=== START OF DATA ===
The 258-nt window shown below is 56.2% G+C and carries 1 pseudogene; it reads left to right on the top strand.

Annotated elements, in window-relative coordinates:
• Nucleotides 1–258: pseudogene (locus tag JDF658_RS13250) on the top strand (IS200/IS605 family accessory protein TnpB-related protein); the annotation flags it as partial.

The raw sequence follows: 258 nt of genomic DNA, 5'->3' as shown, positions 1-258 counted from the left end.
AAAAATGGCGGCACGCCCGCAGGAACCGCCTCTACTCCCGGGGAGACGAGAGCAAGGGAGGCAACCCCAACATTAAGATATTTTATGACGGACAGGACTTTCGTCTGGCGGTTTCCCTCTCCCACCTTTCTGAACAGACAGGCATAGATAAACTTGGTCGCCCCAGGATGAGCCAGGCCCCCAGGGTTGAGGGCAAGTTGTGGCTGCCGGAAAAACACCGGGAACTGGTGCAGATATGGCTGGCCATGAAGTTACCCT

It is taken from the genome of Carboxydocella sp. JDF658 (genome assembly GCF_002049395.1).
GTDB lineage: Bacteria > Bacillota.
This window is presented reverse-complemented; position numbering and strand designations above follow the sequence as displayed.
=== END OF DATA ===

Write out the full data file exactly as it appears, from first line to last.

The 258-nt window shown below is 56.2% G+C and carries 1 pseudogene; it reads left to right on the top strand.

Annotated elements, in window-relative coordinates:
• Nucleotides 1–258: pseudogene (locus tag JDF658_RS13250) on the top strand (IS200/IS605 family accessory protein TnpB-related protein); the annotation flags it as partial.

The raw sequence follows: 258 nt of genomic DNA, 5'->3' as shown, positions 1-258 counted from the left end.
AAAAATGGCGGCACGCCCGCAGGAACCGCCTCTACTCCCGGGGAGACGAGAGCAAGGGAGGCAACCCCAACATTAAGATATTTTATGACGGACAGGACTTTCGTCTGGCGGTTTCCCTCTCCCACCTTTCTGAACAGACAGGCATAGATAAACTTGGTCGCCCCAGGATGAGCCAGGCCCCCAGGGTTGAGGGCAAGTTGTGGCTGCCGGAAAAACACCGGGAACTGGTGCAGATATGGCTGGCCATGAAGTTACCCT

It is taken from the genome of Carboxydocella sp. JDF658 (genome assembly GCF_002049395.1).
GTDB lineage: Bacteria > Bacillota.
This window is presented reverse-complemented; position numbering and strand designations above follow the sequence as displayed.